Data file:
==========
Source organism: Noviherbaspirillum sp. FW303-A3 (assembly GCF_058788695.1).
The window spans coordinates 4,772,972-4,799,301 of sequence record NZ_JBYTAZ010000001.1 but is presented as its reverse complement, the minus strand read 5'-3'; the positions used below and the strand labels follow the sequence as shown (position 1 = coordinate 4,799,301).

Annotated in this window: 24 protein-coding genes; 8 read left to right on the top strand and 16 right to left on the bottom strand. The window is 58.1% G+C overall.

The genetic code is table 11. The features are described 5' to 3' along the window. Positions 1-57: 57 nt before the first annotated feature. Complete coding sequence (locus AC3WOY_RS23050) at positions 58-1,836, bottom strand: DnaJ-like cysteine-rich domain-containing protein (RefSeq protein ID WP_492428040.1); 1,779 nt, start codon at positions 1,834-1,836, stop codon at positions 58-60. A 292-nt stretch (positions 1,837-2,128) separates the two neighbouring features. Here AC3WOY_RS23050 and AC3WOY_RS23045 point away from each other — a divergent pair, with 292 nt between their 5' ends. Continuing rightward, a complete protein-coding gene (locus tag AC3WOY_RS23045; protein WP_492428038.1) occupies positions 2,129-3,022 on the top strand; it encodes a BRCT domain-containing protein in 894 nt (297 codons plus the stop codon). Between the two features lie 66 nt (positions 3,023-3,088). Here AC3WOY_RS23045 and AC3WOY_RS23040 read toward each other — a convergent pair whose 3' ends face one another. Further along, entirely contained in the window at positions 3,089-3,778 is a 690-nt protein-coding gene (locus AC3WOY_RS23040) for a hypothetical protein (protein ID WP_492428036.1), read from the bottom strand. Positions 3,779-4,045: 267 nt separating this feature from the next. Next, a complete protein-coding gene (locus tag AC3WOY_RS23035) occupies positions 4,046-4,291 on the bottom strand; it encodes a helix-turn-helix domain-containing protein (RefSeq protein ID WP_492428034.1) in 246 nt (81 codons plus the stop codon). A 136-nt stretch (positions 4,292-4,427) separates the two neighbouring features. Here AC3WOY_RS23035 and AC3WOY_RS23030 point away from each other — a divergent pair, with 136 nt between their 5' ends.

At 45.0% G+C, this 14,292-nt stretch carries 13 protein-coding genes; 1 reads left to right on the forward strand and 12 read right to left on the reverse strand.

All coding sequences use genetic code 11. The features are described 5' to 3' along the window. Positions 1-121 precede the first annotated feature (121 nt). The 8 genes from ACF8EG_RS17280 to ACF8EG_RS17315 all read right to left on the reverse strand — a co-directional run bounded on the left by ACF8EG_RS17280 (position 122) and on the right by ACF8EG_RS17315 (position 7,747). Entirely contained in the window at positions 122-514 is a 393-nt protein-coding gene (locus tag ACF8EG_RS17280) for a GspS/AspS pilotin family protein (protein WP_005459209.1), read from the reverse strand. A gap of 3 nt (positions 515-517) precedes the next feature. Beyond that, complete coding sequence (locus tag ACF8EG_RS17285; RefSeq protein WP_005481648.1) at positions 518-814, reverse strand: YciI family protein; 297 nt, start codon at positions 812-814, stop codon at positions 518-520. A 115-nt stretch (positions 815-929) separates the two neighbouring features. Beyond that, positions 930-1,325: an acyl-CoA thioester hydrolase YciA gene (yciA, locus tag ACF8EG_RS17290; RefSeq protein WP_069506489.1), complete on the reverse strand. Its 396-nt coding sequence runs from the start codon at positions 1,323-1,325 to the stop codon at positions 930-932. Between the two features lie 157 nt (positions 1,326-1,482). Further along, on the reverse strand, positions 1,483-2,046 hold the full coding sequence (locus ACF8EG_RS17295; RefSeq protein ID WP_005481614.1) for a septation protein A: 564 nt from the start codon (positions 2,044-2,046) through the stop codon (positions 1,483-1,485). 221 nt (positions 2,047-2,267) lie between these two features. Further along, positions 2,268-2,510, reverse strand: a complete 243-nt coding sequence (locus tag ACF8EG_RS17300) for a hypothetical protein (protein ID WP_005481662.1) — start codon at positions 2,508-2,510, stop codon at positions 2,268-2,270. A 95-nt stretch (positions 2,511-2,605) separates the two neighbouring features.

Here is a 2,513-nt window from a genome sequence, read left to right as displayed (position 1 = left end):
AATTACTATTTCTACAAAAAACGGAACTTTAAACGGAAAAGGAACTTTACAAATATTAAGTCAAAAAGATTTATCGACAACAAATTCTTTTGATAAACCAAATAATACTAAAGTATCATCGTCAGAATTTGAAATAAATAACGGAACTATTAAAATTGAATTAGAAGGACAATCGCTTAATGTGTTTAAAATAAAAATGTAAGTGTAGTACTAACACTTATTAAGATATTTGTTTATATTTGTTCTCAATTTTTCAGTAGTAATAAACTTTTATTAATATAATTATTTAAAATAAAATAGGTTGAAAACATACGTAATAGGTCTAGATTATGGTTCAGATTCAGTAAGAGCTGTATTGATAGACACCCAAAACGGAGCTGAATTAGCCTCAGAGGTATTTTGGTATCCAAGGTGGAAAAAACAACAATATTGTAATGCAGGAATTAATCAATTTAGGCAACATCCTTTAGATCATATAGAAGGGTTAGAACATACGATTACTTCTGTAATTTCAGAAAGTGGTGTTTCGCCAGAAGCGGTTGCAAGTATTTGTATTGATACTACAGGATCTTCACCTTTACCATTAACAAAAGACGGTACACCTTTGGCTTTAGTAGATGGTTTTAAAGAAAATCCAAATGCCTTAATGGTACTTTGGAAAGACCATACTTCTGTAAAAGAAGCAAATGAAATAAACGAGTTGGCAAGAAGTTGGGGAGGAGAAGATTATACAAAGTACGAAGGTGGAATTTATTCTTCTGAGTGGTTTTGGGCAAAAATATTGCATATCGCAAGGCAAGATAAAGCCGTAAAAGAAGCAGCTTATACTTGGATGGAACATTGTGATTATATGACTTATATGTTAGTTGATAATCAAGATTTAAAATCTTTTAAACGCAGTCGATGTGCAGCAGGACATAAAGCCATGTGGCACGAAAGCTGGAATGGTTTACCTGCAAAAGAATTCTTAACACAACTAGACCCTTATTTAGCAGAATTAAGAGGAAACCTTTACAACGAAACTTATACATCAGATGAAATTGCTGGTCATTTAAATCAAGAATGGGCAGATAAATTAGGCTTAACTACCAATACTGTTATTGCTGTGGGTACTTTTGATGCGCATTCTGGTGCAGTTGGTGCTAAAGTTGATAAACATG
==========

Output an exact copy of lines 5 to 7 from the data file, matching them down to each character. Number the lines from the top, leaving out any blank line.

At 45.0% G+C, this 14,292-nt stretch carries 13 protein-coding genes; 1 reads left to right on the forward strand and 12 read right to left on the reverse strand.

All coding sequences use genetic code 11. The features are described 5' to 3' along the window. Positions 1-121 precede the first annotated feature (121 nt). The 8 genes from ACF8EG_RS17280 to ACF8EG_RS17315 all read right to left on the reverse strand — a co-directional run bounded on the left by ACF8EG_RS17280 (position 122) and on the right by ACF8EG_RS17315 (position 7,747). Entirely contained in the window at positions 122-514 is a 393-nt protein-coding gene (locus tag ACF8EG_RS17280) for a GspS/AspS pilotin family protein (protein WP_005459209.1), read from the reverse strand. A gap of 3 nt (positions 515-517) precedes the next feature. Beyond that, complete coding sequence (locus tag ACF8EG_RS17285; RefSeq protein WP_005481648.1) at positions 518-814, reverse strand: YciI family protein; 297 nt, start codon at positions 812-814, stop codon at positions 518-520. A 115-nt stretch (positions 815-929) separates the two neighbouring features. Beyond that, positions 930-1,325: an acyl-CoA thioester hydrolase YciA gene (yciA, locus tag ACF8EG_RS17290; RefSeq protein WP_069506489.1), complete on the reverse strand. Its 396-nt coding sequence runs from the start codon at positions 1,323-1,325 to the stop codon at positions 930-932. Between the two features lie 157 nt (positions 1,326-1,482). Further along, on the reverse strand, positions 1,483-2,046 hold the full coding sequence (locus ACF8EG_RS17295; RefSeq protein ID WP_005481614.1) for a septation protein A: 564 nt from the start codon (positions 2,044-2,046) through the stop codon (positions 1,483-1,485). 221 nt (positions 2,047-2,267) lie between these two features. Further along, positions 2,268-2,510, reverse strand: a complete 243-nt coding sequence (locus tag ACF8EG_RS17300) for a hypothetical protein (protein ID WP_005481662.1) — start codon at positions 2,508-2,510, stop codon at positions 2,268-2,270. A 95-nt stretch (positions 2,511-2,605) separates the two neighbouring features.

Here is a 2,513-nt window from a genome sequence, read left to right as displayed (position 1 = left end):